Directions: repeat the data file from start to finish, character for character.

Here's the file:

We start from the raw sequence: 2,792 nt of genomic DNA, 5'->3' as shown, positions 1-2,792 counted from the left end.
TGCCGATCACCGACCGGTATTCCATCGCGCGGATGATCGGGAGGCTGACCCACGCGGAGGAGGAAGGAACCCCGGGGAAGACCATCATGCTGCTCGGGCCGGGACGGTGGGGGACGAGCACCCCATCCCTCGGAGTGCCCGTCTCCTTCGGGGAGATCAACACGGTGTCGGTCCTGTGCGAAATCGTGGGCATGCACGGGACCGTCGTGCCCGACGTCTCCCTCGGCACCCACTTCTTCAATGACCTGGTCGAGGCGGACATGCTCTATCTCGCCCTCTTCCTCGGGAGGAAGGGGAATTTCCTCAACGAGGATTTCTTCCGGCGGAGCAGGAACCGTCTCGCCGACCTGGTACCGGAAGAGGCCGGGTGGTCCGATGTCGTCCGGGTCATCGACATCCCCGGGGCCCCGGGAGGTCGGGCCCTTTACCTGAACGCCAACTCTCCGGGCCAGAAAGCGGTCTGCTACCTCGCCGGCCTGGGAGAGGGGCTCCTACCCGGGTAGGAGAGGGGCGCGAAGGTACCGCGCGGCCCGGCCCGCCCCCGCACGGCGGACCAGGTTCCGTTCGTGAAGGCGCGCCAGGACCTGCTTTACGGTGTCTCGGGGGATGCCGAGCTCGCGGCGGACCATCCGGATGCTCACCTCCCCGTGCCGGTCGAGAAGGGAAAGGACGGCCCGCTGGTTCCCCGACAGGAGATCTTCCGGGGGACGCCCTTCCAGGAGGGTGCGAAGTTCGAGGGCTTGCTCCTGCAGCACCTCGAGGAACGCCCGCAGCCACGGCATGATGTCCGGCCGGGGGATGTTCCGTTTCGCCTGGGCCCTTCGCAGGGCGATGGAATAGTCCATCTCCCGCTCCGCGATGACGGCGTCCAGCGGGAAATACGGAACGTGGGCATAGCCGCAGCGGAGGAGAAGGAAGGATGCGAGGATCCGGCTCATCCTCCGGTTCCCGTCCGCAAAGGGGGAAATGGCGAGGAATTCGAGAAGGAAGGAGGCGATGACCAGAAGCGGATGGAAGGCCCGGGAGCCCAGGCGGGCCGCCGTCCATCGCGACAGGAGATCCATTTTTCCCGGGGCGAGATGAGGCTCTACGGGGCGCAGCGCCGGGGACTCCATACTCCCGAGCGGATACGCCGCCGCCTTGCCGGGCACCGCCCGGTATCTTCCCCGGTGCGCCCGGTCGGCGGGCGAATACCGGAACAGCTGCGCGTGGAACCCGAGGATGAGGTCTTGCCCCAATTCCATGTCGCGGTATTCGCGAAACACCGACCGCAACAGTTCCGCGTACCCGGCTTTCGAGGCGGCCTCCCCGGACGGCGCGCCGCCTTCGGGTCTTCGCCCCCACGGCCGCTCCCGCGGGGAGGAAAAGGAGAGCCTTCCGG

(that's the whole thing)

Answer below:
We start from the raw sequence: 2,792 nt of genomic DNA, 5'->3' as shown, positions 1-2,792 counted from the left end.
TGCCGATCACCGACCGGTATTCCATCGCGCGGATGATCGGGAGGCTGACCCACGCGGAGGAGGAAGGAACCCCGGGGAAGACCATCATGCTGCTCGGGCCGGGACGGTGGGGGACGAGCACCCCATCCCTCGGAGTGCCCGTCTCCTTCGGGGAGATCAACACGGTGTCGGTCCTGTGCGAAATCGTGGGCATGCACGGGACCGTCGTGCCCGACGTCTCCCTCGGCACCCACTTCTTCAATGACCTGGTCGAGGCGGACATGCTCTATCTCGCCCTCTTCCTCGGGAGGAAGGGGAATTTCCTCAACGAGGATTTCTTCCGGCGGAGCAGGAACCGTCTCGCCGACCTGGTACCGGAAGAGGCCGGGTGGTCCGATGTCGTCCGGGTCATCGACATCCCCGGGGCCCCGGGAGGTCGGGCCCTTTACCTGAACGCCAACTCTCCGGGCCAGAAAGCGGTCTGCTACCTCGCCGGCCTGGGAGAGGGGCTCCTACCCGGGTAGGAGAGGGGCGCGAAGGTACCGCGCGGCCCGGCCCGCCCCCGCACGGCGGACCAGGTTCCGTTCGTGAAGGCGCGCCAGGACCTGCTTTACGGTGTCTCGGGGGATGCCGAGCTCGCGGCGGACCATCCGGATGCTCACCTCCCCGTGCCGGTCGAGAAGGGAAAGGACGGCCCGCTGGTTCCCCGACAGGAGATCTTCCGGGGGACGCCCTTCCAGGAGGGTGCGAAGTTCGAGGGCTTGCTCCTGCAGCACCTCGAGGAACGCCCGCAGCCACGGCATGATGTCCGGCCGGGGGATGTTCCGTTTCGCCTGGGCCCTTCGCAGGGCGATGGAATAGTCCATCTCCCGCTCCGCGATGACGGCGTCCAGCGGGAAATACGGAACGTGGGCATAGCCGCAGCGGAGGAGAAGGAAGGATGCGAGGATCCGGCTCATCCTCCGGTTCCCGTCCGCAAAGGGGGAAATGGCGAGGAATTCGAGAAGGAAGGAGGCGATGACCAGAAGCGGATGGAAGGCCCGGGAGCCCAGGCGGGCCGCCGTCCATCGCGACAGGAGATCCATTTTTCCCGGGGCGAGATGAGGCTCTACGGGGCGCAGCGCCGGGGACTCCATACTCCCGAGCGGATACGCCGCCGCCTTGCCGGGCACCGCCCGGTATCTTCCCCGGTGCGCCCGGTCGGCGGGCGAATACCGGAACAGCTGCGCGTGGAACCCGAGGATGAGGTCTTGCCCCAATTCCATGTCGCGGTATTCGCGAAACACCGACCGCAACAGTTCCGCGTACCCGGCTTTCGAGGCGGCCTCCCCGGACGGCGCGCCGCCTTCGGGTCTTCGCCCCCACGGCCGCTCCCGCGGGGAGGAAAAGGAGAGCCTTCCGG